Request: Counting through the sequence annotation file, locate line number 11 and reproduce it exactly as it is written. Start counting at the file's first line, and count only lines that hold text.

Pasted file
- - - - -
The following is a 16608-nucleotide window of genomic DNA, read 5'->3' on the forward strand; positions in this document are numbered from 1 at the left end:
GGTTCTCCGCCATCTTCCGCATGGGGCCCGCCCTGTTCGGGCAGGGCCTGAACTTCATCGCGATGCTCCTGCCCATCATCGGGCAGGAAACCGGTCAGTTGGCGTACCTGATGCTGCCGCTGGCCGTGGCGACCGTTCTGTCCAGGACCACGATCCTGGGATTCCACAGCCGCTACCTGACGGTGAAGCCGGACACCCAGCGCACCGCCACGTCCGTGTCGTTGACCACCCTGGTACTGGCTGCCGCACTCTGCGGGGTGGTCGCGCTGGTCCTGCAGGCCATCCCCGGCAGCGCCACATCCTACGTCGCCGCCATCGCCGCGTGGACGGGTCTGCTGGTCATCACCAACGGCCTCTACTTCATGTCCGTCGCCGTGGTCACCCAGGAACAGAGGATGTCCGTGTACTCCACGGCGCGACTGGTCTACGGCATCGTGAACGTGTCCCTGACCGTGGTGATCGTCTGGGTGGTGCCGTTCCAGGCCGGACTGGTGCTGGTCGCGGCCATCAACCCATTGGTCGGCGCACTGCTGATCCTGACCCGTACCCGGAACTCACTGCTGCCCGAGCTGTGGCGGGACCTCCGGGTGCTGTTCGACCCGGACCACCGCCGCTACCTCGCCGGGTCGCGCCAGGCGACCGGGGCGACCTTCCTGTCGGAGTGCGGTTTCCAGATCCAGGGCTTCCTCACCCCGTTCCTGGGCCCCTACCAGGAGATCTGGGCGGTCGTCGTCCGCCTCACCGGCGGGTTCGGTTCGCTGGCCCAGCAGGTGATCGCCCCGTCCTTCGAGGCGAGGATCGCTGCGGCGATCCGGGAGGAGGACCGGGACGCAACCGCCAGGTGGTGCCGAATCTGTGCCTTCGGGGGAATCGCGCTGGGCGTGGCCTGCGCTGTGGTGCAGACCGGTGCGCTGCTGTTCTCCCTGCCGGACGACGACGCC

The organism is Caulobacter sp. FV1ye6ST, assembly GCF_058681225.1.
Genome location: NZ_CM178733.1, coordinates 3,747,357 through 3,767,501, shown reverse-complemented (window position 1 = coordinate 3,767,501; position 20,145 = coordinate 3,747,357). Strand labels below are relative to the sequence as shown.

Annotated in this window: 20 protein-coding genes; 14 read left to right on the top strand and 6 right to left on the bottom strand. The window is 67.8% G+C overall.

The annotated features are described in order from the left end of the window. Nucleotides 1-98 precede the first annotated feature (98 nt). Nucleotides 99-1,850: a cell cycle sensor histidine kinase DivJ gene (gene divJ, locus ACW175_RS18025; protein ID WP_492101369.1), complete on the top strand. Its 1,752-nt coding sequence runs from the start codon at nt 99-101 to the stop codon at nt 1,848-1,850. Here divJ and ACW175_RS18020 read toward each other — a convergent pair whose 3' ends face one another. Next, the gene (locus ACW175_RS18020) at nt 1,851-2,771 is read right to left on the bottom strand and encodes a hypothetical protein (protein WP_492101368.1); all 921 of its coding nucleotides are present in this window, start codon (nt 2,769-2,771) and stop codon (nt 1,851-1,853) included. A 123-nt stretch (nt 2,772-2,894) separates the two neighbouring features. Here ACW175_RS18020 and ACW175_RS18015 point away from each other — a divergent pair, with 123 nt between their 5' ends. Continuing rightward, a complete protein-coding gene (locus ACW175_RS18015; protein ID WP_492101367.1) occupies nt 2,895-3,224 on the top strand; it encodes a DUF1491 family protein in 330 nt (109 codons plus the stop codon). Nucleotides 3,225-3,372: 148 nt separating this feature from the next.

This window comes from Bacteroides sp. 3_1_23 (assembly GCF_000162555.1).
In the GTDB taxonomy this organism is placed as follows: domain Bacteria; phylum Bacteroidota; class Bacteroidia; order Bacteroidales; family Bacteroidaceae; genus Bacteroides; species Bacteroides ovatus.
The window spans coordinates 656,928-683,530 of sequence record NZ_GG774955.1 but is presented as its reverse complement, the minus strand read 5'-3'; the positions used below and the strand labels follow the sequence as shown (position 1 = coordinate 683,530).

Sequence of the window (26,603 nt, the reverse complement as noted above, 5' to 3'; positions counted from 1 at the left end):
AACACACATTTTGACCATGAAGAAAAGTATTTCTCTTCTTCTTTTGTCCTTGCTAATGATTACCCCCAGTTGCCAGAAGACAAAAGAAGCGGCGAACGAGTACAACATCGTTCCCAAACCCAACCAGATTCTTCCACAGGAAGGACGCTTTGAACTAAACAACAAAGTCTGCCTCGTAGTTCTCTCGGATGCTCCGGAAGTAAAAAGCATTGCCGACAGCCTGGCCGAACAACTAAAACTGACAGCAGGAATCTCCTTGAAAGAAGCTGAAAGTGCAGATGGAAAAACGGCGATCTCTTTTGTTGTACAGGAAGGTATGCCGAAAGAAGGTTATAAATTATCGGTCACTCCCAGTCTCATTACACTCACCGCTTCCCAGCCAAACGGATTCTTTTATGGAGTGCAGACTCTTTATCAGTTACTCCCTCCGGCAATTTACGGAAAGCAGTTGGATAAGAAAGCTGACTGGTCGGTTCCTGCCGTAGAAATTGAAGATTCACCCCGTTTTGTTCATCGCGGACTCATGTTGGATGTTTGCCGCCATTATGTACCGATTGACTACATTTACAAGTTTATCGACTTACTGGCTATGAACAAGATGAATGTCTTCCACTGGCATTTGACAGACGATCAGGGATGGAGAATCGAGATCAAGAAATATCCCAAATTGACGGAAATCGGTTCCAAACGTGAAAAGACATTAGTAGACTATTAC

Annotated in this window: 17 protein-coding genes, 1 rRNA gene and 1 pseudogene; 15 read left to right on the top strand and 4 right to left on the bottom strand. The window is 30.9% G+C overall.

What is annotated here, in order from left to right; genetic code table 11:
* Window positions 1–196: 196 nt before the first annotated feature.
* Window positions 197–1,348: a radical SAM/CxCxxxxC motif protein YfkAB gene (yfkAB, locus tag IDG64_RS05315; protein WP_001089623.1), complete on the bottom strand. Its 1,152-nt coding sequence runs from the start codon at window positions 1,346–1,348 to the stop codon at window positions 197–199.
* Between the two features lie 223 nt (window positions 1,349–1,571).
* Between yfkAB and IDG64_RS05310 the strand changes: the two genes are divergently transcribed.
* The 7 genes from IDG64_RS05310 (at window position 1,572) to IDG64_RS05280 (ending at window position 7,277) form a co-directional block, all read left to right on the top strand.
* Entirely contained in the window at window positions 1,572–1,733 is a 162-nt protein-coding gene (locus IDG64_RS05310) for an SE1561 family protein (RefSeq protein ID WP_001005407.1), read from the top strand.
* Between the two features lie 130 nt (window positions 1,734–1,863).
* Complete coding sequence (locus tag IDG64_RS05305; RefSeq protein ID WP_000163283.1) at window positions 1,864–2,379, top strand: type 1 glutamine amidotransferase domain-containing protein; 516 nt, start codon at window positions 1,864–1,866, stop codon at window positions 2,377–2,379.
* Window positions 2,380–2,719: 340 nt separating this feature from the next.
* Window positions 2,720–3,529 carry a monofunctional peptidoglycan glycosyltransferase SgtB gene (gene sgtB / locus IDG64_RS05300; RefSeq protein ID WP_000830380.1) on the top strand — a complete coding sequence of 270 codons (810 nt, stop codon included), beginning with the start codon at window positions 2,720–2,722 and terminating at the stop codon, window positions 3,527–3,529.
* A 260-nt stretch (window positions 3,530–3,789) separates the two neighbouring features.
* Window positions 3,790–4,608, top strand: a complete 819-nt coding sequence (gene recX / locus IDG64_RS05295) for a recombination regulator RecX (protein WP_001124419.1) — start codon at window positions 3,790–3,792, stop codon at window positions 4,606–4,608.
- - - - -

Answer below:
AACACACATTTTGACCATGAAGAAAAGTATTTCTCTTCTTCTTTTGTCCTTGCTAATGATTACCCCCAGTTGCCAGAAGACAAAAGAAGCGGCGAACGAGTACAACATCGTTCCCAAACCCAACCAGATTCTTCCACAGGAAGGACGCTTTGAACTAAACAACAAAGTCTGCCTCGTAGTTCTCTCGGATGCTCCGGAAGTAAAAAGCATTGCCGACAGCCTGGCCGAACAACTAAAACTGACAGCAGGAATCTCCTTGAAAGAAGCTGAAAGTGCAGATGGAAAAACGGCGATCTCTTTTGTTGTACAGGAAGGTATGCCGAAAGAAGGTTATAAATTATCGGTCACTCCCAGTCTCATTACACTCACCGCTTCCCAGCCAAACGGATTCTTTTATGGAGTGCAGACTCTTTATCAGTTACTCCCTCCGGCAATTTACGGAAAGCAGTTGGATAAGAAAGCTGACTGGTCGGTTCCTGCCGTAGAAATTGAAGATTCACCCCGTTTTGTTCATCGCGGACTCATGTTGGATGTTTGCCGCCATTATGTACCGATTGACTACATTTACAAGTTTATCGACTTACTGGCTATGAACAAGATGAATGTCTTCCACTGGCATTTGACAGACGATCAGGGATGGAGAATCGAGATCAAGAAATATCCCAAATTGACGGAAATCGGTTCCAAACGTGAAAAGACATTAGTAGACTATTAC